As you had better know in 8 days, Iowa Code Section 489.110(4) permits an operating agreement, so long as it is not manifestly unreasonable, to restrict or eliminate the duty of loyalty and "alter" the duty of care or any other fiduciary duty. "Alter" means to make different, to change or modify, but implicitly not to eliminate. Section 489.110(7) permits an operating agreement to eliminate a manager's liability to the LLC and the members for a breach of the duty of care (with certain exceptions).
The Delaware LLC law (18-1101(e)), similarly, also permits an operating agreement to eliminate any and all liability for a breach of any fiduciary duty of a member, manager or other person.
This provision was put to the test recently in In re Heritage Organization, L.L.C., 2008 Bankr. LEXIS 3230 (N.D. Tex December 12, 2008). The bankruptcy trustee attempted to hold two officers of the debtor liable for breach of their fiduciary duties to the company. However, taking its cue from 18-1101(e), the Delaware LLC's operating agreement contained a shield from liability for its manager which said "The Manager shall not be required to exercise any particular standard of care, nor shall he owe any fiduciary duties to the Company or the other Members." Several fiduciary duties were identified in a non-exhaustive list including the duty of care and the duty of loyalty.
The officers argued that because they acted as agents of the Manager (a corporation), the exculpatory language applied to them. The trustee, naturally, argued that the exculpatory clause only applied to the manager, not the officers. The court noted that it found the officers' agency theory "unpersuasive at this juncture" because from the record it was not clear if the individuals acted as agents of the manager "and thus protected pursuant to the terms of the exculpation clause itself" or as officers.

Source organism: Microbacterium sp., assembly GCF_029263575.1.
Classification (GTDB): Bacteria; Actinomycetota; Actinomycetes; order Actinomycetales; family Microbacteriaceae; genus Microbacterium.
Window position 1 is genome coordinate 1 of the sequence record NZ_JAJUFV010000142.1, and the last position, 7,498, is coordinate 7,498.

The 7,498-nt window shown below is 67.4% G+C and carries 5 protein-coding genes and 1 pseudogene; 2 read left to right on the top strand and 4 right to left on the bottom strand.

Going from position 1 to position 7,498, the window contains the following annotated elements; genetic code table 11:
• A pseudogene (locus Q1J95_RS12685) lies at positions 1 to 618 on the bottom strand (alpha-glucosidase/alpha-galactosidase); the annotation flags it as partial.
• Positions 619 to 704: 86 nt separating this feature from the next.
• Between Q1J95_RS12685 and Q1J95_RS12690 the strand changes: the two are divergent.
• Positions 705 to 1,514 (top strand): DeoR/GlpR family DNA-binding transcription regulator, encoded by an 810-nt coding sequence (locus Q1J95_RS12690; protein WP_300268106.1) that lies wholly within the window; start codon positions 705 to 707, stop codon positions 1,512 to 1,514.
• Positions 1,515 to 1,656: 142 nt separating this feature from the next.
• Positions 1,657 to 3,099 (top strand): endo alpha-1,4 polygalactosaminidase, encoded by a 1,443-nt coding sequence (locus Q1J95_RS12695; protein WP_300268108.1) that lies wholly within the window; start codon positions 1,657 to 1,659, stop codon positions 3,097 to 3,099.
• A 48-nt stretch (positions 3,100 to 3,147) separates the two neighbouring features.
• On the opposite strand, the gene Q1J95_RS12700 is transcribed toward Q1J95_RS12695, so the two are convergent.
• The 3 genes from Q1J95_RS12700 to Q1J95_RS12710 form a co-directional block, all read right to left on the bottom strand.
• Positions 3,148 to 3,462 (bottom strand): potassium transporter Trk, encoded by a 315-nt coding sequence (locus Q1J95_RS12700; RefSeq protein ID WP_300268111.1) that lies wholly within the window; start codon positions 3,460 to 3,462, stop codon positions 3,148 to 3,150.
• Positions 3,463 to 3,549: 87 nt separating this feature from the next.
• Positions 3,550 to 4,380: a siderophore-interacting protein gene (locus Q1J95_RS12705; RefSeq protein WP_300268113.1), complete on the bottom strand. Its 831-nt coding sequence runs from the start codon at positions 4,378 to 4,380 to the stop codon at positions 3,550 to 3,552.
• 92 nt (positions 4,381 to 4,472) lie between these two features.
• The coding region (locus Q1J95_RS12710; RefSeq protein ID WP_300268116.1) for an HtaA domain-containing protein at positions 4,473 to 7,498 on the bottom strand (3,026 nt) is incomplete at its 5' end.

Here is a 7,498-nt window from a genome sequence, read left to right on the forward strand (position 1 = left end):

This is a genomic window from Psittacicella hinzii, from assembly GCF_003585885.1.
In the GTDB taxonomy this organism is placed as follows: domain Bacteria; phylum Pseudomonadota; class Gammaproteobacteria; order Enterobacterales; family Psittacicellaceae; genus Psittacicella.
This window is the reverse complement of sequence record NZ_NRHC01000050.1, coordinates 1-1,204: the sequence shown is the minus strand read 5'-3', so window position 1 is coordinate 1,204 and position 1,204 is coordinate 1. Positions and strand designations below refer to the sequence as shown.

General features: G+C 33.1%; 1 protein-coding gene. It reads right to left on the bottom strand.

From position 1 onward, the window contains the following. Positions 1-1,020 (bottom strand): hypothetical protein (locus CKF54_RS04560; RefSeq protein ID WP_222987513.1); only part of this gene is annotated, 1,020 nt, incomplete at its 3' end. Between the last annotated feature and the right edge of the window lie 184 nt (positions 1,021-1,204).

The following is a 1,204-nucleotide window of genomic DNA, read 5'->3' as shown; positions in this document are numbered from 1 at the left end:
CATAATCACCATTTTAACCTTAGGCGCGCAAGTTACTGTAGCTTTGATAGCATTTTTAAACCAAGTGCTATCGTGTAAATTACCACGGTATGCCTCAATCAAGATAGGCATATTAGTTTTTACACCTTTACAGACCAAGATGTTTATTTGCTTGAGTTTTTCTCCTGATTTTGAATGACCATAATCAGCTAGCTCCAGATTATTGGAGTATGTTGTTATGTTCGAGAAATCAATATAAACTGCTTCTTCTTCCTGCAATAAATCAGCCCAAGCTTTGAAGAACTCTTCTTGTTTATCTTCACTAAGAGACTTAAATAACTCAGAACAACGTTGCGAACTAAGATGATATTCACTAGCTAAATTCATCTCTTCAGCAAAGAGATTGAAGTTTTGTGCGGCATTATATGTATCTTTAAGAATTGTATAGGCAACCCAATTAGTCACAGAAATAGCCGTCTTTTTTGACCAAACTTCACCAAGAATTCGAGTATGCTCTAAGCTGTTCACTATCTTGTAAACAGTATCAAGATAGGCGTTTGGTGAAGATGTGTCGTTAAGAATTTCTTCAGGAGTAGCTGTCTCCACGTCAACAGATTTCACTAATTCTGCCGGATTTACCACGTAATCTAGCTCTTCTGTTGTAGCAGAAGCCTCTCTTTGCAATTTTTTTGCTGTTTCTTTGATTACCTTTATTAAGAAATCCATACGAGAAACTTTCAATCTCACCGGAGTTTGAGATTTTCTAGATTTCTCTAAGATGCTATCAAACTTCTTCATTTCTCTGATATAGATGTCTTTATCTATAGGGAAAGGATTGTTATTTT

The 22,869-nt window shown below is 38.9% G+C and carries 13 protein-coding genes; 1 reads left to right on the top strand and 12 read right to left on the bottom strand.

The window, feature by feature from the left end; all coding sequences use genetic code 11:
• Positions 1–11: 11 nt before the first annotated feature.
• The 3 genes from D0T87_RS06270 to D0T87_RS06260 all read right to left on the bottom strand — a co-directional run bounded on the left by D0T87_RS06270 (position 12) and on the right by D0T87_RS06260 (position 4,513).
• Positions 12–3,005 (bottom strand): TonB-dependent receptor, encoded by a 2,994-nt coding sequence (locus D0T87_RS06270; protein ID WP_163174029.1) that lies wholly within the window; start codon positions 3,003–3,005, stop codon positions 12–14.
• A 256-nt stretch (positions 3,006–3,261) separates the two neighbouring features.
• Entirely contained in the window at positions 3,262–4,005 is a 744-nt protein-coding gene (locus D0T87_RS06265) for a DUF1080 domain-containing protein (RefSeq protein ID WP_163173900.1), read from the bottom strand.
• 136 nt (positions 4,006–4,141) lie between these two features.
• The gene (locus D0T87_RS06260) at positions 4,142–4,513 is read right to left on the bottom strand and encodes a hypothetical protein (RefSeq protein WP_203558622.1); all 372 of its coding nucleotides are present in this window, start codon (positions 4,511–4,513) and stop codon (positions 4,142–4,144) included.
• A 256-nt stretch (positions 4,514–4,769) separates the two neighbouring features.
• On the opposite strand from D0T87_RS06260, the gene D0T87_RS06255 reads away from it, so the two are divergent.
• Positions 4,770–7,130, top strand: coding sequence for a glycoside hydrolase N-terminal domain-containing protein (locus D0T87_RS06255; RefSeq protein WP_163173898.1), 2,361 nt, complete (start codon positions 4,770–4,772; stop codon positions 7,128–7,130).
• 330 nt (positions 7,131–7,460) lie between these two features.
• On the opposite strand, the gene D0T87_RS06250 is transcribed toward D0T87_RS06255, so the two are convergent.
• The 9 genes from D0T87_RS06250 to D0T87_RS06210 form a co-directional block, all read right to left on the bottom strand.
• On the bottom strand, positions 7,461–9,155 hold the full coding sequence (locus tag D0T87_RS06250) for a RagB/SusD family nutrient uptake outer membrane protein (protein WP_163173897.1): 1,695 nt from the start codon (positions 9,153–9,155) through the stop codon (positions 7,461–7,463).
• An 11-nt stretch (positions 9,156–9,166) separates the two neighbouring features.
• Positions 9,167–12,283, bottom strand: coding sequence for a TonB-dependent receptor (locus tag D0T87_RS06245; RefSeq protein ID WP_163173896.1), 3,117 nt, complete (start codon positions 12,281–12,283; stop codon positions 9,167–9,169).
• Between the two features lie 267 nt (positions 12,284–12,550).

The court then went on to exam the operating agreement in terms of the duties owed by officers of the LLC. The operating agreement permitted the Manager to appoint a president, one or more vice presidents, etc., and such "officers shall have such authority and perform such duties" as provided in the operating agreement. Later, the operating agreement described the president to be "subject to the same duties and powers granted to the Manager." The manager was also empowered to delegate any duties or powers upon such terms as may be designated in a written instrument."
As the court saw it, any duties imposed on the officers had to pass down from the manager. Because there was no evidence that the manager had granted, prescribed or delegated any duties to the officers, the court was left with the provisions of the operating agreement. The court concluded that the Heritage operating agreement "clearly contemplates that Heritage officers only owed those duties to Heritage that were either delegated or prescribed by Heritage's Manager or president." Since no such delegation existed, there was no duty to breach.
It is also important to point out that the court dismissed the trustee's argument that there were common law fiduciary duties owed by the officers. As "a creature of contract" the court noted, the operating agreement was controlling.
The lesson here is to consider officers when contemplating whether or not to impose fiduciary duties, including liability for breach, on the management of LLCs.